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Overview: C++ Gets an Overhaul

In this overview of the changes proposed for the new standard, you'll get an idea of the kinds of improvements you can expect this time around.


en years after the ratification of the first ISO C++ standard, C++ is heading for no less than a revolution. C++0x, the new C++ standard due in 2009, brings a new spirit and new flesh into the software development world. Brace yourself for state-of-the-art design idioms, even better performance, and a plethora of new features such as multithreading, concepts, hash table, rvalue references, smarter smart pointers, and new algorithms. No doubt you'll find a lot to like in C++0x!

New Core Features
The two most important features of C++0x are concepts and concurrency support. Concepts enable programmers to specify constraints on template parameters, thus making generic programming and design immensely simpler and more reliable (see Douglas Gregor's excellent introduction to concepts). Variadic templates, template aliases (also called template typedefs), and static_assert—though not directly related to concepts—will also make the use of templates in generic libraries more intuitive, flexible, and less error prone.

The importance of a standardized concurrency API in C++ can't be overstated: As multicore processors are becoming widespread, you simply can't afford to remain stuck in the single-threaded era, or compromise on platform-dependent APIs. At last, there's a portable, standardized and efficient multithreading library for C++. To get a glimpse of the new concurrency facilities of C++0x, you're welcome to read Anthony Williams' brilliant introduction to multithreading in C++0x. You can find additional info about thread-local storage here.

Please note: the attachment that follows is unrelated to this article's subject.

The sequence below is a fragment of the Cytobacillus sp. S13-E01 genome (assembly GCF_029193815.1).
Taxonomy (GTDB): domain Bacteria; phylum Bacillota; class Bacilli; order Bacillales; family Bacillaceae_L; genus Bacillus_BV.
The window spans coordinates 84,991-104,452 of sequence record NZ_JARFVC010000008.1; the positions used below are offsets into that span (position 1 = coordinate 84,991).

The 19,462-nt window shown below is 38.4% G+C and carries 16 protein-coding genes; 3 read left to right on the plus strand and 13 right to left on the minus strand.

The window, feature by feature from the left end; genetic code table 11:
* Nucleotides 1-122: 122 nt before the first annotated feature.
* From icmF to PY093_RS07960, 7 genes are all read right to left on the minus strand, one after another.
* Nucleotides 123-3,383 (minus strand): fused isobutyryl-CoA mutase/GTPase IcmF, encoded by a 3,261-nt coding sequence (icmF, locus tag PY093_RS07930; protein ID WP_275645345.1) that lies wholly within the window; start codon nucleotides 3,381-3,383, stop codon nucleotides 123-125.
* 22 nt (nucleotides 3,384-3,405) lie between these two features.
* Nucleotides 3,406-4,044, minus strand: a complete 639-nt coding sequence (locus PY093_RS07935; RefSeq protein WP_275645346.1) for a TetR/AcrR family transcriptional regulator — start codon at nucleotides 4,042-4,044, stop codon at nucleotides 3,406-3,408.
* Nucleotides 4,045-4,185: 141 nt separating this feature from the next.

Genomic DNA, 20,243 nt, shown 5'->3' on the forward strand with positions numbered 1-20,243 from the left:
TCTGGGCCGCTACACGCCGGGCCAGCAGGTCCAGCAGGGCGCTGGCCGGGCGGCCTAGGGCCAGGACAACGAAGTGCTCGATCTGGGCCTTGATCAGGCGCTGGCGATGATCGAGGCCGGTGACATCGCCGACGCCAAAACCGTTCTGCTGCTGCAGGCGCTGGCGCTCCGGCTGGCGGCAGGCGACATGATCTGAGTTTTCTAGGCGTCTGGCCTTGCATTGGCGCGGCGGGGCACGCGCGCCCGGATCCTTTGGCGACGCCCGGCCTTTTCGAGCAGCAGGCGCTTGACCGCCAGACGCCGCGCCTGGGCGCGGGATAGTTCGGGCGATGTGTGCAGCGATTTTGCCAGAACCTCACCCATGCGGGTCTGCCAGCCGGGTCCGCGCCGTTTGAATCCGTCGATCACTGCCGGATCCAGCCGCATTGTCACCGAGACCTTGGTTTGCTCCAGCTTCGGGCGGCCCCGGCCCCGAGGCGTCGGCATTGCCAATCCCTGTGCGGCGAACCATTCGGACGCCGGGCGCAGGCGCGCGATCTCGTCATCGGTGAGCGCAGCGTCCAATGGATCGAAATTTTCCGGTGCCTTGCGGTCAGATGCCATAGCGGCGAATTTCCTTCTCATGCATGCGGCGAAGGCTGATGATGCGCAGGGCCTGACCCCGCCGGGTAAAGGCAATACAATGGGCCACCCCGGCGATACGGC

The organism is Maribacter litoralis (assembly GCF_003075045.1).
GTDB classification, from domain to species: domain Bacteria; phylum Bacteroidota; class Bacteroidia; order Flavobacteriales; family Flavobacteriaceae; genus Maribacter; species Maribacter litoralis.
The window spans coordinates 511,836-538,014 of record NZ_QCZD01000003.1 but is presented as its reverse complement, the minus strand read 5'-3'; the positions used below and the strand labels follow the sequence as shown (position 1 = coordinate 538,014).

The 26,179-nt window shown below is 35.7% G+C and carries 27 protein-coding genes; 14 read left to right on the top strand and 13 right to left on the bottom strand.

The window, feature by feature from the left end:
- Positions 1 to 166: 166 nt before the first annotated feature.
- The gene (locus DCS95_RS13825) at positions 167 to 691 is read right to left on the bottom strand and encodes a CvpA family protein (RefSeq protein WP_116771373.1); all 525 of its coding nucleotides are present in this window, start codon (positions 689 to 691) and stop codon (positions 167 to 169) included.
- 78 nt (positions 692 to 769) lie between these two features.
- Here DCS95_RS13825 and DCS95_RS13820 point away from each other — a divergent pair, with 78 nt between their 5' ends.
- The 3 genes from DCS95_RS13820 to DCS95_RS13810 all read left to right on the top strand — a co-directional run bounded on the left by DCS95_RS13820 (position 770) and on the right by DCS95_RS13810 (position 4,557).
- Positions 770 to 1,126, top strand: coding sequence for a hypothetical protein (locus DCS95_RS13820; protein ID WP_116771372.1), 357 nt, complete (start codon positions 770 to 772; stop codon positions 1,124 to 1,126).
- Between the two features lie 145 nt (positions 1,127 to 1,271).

Rvalue references are yet another silent revolution. While most users will probably not even know they exist (read my interview with Bjarne Stroustrup), rvalue references enable library designers to optimize containers and algorithms by implementing move semanticsand perfect forwarding easily, thus reducing unneeded copy operations.

Automatic type deduction is made possible by the new keywords auto and decltype which deduce the type of an object from its initializer and capture the type of an expression without having to spell it out, respectively. Adding auto and decltype also paves the way for a new function declaration syntax. The function's return type appears after the ->sign:

auto func(int x)->double {return pow(x);}

Lambda expressions and closures are another prominent feature of C++0x. A lambda expressionis a nameless function defined at the place where it's called. It is similar to a function object except that the programmer is rid of the burden of declaring a class with a constructor, defining an overloaded () operator and an instantiating a temporary object of that class—this tedium now becomes the compiler's job. Here's an example of a lambda expression:

//a lambda expression is used as an argument
myfunc([](int x, int y) -> int {return  x+y;} ) 

The lambda expression is indicated by the lambda introducer [] followed by a parameter list in parentheses. The optional return type comes next, following the ->sign. Finally, the lambda block itself is enclosed in braces.

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